Having moved to the UK, I found that in a lot of cases, people would often do the same. In my years here, I had various birthdays. Some of them were parties in my garden, but most often there were girlie or couples' dinners out. 

However, as a lot of people around me rapidly (not moi, of course, as I am still very, very young!) approaching the big fat round 40, I noticed that these special birthdays are often treated differently.

It is a lot more common to throw a party, often in a hired venue, and invite a large number of friends. Some people clearly treat special birthdays as a small wedding. A friend of mine in New York was having a fancy party on a hired boat and was deeply offended that I did not come. Years later, he still whinges that I missed such an important event. To me, it was a birthday, not his funeral or a wedding. What is a big deal? I am not in the position, frankly speaking, to fly across the ocean for friends’ birthdays just yet, however much I wish I were. 

But, speaking of the special birthday party etiquette, there clearly is a range of ways people choose to celebrate. 

I have been to sit-down dinners paid entirely by the hosts but also dinners where guests pay for themselves; parties with food, parties without food but a few canopies only, parties where you only get a welcome drink and the rest of the night you pay for your own....parties where only wine is paid for, or only a certain amount is put behind the bar, or only for the first hour...there is simply no end to various options people go for.

But then, of course, for every way someone chooses to celebrate their special birthday, there will always be different opinions of what is okay to do. 

At a party recently, a local friend whispered to me that she was shocked there was ‘no proper food’ and not even a welcome glass of champagne.

‘A bit cheeky’, she added, ‘isn’t it?’ 

I, personally, was not so sure. 

You see, a few years ago I went back to Baku to celebrate my 30th. That time, on my British salary, I was in the position to throw a proper party. I invited around 30 people, paid for all the food and alcohol and had a fantastic time...all for about $250. In fact, I was more than happy to pay the requested $400, but my Turkish brother in law stepped in with a bit of skillful negotiation.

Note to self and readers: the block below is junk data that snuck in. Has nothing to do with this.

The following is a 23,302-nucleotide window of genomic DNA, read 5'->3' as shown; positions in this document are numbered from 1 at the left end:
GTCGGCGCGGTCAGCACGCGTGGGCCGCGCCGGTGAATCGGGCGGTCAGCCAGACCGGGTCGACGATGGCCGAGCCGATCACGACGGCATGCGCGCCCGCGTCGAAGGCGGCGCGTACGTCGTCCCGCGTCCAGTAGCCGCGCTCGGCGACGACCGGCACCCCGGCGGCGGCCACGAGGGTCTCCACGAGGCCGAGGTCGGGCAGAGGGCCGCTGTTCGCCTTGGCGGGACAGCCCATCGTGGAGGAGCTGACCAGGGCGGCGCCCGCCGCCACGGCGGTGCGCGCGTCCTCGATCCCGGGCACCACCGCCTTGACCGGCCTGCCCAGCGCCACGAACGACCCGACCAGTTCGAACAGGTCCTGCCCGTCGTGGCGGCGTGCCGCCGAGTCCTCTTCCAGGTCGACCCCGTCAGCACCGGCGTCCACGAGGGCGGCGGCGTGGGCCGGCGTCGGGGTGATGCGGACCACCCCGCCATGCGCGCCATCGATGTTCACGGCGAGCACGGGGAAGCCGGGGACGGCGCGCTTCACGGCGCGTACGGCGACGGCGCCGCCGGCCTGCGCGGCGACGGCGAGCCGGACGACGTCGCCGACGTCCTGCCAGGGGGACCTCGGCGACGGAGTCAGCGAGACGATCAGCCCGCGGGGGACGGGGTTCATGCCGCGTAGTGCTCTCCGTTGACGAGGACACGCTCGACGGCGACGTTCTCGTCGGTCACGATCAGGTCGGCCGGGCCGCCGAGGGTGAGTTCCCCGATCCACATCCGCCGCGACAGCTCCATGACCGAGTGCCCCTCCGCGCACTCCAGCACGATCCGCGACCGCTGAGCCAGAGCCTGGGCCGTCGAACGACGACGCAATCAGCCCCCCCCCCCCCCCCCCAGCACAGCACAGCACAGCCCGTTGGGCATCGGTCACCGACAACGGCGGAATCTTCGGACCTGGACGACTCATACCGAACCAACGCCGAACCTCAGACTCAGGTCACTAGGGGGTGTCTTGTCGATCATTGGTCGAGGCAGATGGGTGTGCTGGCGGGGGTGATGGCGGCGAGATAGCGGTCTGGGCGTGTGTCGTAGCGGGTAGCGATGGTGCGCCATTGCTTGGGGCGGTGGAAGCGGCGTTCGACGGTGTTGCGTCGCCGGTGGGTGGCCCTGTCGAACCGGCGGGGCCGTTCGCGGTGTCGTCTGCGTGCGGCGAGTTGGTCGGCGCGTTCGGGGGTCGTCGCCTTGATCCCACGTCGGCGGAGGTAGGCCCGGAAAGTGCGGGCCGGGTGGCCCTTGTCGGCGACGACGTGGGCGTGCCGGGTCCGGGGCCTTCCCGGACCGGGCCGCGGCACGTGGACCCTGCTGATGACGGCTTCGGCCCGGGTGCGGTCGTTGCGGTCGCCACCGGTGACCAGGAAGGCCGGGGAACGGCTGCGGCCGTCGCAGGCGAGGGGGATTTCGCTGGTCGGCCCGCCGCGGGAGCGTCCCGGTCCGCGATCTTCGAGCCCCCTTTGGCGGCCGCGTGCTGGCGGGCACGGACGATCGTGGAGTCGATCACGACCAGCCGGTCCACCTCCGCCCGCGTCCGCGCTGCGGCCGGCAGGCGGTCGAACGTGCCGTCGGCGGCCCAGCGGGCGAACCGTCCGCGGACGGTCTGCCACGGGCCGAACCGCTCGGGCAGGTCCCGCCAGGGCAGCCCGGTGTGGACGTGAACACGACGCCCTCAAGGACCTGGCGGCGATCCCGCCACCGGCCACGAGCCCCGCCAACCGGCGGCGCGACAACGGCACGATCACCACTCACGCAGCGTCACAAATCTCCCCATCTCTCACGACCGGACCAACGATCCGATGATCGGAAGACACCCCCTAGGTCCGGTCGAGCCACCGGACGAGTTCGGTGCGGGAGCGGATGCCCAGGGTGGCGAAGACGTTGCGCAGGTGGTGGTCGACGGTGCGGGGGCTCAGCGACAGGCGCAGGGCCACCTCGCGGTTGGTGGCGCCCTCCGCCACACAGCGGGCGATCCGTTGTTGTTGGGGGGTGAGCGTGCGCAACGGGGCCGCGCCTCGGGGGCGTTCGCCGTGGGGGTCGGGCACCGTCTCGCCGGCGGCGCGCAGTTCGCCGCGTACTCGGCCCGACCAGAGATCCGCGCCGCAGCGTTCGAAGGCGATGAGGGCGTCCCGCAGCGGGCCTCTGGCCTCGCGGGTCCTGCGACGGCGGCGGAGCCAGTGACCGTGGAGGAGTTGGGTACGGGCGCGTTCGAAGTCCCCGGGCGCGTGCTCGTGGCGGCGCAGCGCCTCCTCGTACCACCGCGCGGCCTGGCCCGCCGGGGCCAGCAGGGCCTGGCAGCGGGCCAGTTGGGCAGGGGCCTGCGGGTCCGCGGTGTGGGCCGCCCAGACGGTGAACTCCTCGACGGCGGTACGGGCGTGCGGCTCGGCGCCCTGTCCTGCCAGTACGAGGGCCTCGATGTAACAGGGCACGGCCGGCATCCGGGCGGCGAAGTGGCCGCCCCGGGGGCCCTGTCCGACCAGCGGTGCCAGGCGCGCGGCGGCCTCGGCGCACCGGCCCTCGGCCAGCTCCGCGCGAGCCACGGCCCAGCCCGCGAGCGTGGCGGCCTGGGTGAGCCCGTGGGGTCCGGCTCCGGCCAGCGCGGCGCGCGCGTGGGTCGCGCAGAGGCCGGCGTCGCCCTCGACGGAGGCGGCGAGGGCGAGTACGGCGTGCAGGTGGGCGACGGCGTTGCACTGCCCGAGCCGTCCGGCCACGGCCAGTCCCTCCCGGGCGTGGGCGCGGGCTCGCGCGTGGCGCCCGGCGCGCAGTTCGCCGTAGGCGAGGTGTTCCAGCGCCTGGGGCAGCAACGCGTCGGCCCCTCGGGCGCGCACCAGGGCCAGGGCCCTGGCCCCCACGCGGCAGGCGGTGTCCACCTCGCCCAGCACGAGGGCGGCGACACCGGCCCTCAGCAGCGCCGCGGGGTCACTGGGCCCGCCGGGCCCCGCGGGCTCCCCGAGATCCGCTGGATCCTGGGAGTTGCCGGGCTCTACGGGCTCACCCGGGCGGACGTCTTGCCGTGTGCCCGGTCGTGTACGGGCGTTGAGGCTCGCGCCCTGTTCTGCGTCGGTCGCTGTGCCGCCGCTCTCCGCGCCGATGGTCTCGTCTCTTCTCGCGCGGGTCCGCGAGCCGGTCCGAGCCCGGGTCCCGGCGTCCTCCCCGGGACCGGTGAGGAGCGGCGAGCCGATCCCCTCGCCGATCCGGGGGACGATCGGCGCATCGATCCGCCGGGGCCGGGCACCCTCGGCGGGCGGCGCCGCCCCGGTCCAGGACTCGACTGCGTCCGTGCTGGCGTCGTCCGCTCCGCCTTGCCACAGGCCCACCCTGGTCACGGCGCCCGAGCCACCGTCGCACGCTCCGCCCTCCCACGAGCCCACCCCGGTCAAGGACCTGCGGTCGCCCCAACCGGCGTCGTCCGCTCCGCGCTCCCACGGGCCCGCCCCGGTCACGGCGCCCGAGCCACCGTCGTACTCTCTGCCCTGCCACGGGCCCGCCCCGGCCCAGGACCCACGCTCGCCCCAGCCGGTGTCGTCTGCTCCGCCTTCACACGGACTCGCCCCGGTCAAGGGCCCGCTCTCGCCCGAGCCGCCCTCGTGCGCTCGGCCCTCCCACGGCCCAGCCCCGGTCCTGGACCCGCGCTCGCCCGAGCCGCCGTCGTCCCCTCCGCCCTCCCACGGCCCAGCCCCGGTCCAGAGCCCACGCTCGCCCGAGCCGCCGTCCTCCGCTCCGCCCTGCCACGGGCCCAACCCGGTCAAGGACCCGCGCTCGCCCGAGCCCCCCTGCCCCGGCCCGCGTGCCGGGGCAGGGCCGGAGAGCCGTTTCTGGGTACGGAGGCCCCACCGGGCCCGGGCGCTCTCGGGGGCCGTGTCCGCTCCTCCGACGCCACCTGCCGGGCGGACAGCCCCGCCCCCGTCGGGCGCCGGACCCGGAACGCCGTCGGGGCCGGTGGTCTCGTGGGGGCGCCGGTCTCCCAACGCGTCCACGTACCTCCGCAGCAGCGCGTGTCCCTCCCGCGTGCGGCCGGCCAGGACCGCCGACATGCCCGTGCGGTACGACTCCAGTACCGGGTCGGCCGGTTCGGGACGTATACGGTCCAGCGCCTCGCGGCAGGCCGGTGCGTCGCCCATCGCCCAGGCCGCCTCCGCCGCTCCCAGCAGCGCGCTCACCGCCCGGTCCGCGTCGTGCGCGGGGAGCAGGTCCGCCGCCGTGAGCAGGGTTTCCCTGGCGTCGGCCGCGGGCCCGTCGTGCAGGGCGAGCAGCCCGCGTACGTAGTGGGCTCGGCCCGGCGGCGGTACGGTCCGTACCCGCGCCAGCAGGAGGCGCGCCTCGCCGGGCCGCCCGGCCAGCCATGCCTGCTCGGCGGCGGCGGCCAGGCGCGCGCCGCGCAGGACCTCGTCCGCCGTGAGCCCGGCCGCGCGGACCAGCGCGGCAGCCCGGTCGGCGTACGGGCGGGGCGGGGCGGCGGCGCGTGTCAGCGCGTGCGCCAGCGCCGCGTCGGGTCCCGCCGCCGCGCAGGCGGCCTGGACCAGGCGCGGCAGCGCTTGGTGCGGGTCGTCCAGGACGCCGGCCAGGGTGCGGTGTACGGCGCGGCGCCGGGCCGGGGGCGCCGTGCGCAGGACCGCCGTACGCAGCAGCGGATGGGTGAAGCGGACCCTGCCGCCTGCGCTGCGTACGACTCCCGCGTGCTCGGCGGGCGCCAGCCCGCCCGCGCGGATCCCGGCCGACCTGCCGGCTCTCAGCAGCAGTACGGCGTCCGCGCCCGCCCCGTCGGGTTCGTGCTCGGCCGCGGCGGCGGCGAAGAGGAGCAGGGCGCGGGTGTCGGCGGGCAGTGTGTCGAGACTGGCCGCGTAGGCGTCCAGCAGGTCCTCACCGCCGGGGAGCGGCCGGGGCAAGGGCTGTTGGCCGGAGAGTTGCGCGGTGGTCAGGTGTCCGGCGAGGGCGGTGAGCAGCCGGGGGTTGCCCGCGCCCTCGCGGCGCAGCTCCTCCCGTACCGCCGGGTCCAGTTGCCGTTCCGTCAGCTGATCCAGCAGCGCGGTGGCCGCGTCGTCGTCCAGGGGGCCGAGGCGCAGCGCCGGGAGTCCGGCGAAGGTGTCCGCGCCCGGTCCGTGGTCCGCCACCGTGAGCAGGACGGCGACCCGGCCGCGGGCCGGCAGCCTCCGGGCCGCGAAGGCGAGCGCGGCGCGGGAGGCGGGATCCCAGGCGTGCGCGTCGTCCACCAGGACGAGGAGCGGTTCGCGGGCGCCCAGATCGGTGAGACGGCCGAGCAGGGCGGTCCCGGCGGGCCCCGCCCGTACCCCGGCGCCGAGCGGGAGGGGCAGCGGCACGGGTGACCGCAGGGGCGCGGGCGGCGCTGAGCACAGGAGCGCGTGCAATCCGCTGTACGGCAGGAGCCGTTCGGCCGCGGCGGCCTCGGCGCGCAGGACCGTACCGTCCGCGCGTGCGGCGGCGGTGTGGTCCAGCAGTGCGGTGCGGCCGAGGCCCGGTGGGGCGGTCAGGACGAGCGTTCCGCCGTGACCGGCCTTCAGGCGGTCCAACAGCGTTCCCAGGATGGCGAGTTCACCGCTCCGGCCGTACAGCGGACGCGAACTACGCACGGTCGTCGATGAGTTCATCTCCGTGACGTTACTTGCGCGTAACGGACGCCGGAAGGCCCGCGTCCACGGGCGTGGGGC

Of course, in a situation like that, it is oh, so easy! to be generous. 

If it only cost $250 for 30 people, why not invite everyone and pay for them? 

However, to do something like this in or around London, in a semi-decent place, let alone a posh restaurant, would cost you an absolute fortune. Let’s face it, not many people can afford this option.

Now, of course, you have a choice. You can choose not to have any party at all rather than make people pay. But, in the country where average houses are too small, outside is too wet and miserable, and restaurants will skin you alive, would any celebrations ever take place?

But, guess what? People discuss and judge- just like they always would, anywhere in the world. Someone thinks asking to bring a bottle to a party is cheeky. Someone thinks inviting people to go out and pay isn’t right. Someone thinks a host should provide food and drinks...and so on. And, as I chat to friends from various backgrounds, there is simply no general consensus on the subject. 

Everyone views things, as we say, so svoey kolokolni, which translates as (don’t ask me why?) from their own bell tower. Those who can afford judge those who can’t. Those who can’t afford judge the ones who could but choose not to. There simply is no right or wrong answer, I guess, no matter what country or cultural background one comes from. Well aware of my Azeri habits, I personally tend not to expect much from a birthday invitation in this country, however special it might be. This way, I always leave myself some space to be pleasantly surprised.                                                         

Tuesday, 15 March 2011

Yes, I know I am pregnant!



There are a lot of annoying aspects of pregnancy. Besides getting huge and heavy, tired and with constant indigestion, there are other, sometimes innocent at the first glance, sources of irritation sneaking up on you on the daily basis.